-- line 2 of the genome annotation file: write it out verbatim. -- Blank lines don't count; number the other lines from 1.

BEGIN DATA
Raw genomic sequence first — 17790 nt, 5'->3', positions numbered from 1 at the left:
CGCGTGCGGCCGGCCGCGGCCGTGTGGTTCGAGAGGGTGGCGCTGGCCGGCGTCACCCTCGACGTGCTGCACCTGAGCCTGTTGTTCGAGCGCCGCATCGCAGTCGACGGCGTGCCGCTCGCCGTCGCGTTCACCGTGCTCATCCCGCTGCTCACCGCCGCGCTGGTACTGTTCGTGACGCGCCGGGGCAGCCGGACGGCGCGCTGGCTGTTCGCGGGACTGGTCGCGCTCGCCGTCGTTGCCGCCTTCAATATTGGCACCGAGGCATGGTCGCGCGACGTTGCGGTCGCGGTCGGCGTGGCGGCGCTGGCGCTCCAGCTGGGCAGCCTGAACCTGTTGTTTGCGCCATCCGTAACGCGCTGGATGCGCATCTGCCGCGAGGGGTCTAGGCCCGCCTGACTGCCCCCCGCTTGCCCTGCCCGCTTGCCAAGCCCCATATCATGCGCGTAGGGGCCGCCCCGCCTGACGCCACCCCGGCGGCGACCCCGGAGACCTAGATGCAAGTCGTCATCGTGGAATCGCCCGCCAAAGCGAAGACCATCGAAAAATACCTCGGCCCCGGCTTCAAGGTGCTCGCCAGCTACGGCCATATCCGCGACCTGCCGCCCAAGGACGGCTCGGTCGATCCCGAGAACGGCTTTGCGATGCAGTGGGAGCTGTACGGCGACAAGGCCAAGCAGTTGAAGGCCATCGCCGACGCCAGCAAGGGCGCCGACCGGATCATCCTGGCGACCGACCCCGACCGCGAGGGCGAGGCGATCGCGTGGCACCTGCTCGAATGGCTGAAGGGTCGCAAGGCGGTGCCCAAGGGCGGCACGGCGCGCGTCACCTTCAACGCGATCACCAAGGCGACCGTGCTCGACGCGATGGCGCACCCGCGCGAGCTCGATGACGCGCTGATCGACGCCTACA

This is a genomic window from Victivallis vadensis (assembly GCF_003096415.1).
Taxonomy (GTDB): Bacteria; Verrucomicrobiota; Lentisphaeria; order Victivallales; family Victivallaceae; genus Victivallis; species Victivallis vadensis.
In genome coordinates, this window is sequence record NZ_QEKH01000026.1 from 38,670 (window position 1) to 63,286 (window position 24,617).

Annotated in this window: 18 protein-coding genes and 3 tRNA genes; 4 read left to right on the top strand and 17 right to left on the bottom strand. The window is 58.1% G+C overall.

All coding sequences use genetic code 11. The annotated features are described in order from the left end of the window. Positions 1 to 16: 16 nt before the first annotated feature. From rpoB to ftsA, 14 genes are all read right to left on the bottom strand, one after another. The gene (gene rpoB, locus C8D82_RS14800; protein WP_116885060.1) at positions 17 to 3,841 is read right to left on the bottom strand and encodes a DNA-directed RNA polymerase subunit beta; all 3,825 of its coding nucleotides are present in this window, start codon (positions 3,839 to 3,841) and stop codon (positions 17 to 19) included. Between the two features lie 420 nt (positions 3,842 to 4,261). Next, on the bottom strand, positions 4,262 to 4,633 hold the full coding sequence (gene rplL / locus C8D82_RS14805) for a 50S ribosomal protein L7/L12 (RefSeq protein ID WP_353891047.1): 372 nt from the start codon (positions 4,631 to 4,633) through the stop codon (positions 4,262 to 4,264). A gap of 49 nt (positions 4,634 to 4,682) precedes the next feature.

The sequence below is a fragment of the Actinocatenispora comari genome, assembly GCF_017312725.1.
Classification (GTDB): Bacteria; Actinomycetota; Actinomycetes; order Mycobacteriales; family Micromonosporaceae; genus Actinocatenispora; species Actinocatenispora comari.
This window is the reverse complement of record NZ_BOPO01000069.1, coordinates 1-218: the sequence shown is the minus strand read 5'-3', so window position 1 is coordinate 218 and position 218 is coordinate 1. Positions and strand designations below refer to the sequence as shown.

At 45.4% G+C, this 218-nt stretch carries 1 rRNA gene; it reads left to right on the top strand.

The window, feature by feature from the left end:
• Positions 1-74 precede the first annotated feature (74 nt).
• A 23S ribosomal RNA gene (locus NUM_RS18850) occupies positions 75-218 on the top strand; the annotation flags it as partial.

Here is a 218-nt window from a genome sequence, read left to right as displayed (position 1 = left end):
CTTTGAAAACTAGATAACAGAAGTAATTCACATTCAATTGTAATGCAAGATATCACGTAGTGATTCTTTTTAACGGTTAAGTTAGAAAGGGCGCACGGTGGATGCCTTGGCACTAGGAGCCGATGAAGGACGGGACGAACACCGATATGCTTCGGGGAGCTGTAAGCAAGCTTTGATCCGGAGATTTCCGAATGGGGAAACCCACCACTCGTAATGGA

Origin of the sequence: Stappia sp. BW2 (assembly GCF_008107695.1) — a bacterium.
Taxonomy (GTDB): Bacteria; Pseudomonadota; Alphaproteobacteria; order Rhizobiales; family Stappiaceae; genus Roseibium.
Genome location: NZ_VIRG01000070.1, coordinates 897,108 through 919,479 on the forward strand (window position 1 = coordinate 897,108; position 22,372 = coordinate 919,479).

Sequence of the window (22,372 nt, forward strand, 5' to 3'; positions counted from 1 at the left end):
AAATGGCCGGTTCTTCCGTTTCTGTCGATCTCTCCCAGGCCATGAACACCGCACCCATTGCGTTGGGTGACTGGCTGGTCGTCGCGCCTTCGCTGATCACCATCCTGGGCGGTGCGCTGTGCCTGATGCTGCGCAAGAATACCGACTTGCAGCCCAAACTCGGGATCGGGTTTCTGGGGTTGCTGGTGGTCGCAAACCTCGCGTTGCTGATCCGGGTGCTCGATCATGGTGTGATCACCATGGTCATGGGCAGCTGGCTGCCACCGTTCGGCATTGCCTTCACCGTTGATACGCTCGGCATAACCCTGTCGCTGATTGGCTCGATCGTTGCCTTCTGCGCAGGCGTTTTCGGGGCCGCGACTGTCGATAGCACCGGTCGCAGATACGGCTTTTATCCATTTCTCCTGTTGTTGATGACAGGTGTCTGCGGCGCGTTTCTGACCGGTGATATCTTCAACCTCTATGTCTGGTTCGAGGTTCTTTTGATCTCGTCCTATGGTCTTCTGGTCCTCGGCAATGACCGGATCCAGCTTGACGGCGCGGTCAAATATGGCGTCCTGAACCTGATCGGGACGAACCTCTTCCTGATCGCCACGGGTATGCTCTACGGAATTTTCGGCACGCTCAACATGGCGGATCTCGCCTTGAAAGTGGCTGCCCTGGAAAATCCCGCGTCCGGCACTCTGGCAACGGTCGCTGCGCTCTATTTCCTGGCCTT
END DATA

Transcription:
CGCGTGCGGCCGGCCGCGGCCGTGTGGTTCGAGAGGGTGGCGCTGGCCGGCGTCACCCTCGACGTGCTGCACCTGAGCCTGTTGTTCGAGCGCCGCATCGCAGTCGACGGCGTGCCGCTCGCCGTCGCGTTCACCGTGCTCATCCCGCTGCTCACCGCCGCGCTGGTACTGTTCGTGACGCGCCGGGGCAGCCGGACGGCGCGCTGGCTGTTCGCGGGACTGGTCGCGCTCGCCGTCGTTGCCGCCTTCAATATTGGCACCGAGGCATGGTCGCGCGACGTTGCGGTCGCGGTCGGCGTGGCGGCGCTGGCGCTCCAGCTGGGCAGCCTGAACCTGTTGTTTGCGCCATCCGTAACGCGCTGGATGCGCATCTGCCGCGAGGGGTCTAGGCCCGCCTGACTGCCCCCCGCTTGCCCTGCCCGCTTGCCAAGCCCCATATCATGCGCGTAGGGGCCGCCCCGCCTGACGCCACCCCGGCGGCGACCCCGGAGACCTAGATGCAAGTCGTCATCGTGGAATCGCCCGCCAAAGCGAAGACCATCGAAAAATACCTCGGCCCCGGCTTCAAGGTGCTCGCCAGCTACGGCCATATCCGCGACCTGCCGCCCAAGGACGGCTCGGTCGATCCCGAGAACGGCTTTGCGATGCAGTGGGAGCTGTACGGCGACAAGGCCAAGCAGTTGAAGGCCATCGCCGACGCCAGCAAGGGCGCCGACCGGATCATCCTGGCGACCGACCCCGACCGCGAGGGCGAGGCGATCGCGTGGCACCTGCTCGAATGGCTGAAGGGTCGCAAGGCGGTGCCCAAGGGCGGCACGGCGCGCGTCACCTTCAACGCGATCACCAAGGCGACCGTGCTCGACGCGATGGCGCACCCGCGCGAGCTCGATGACGCGCTGATCGACGCCTACA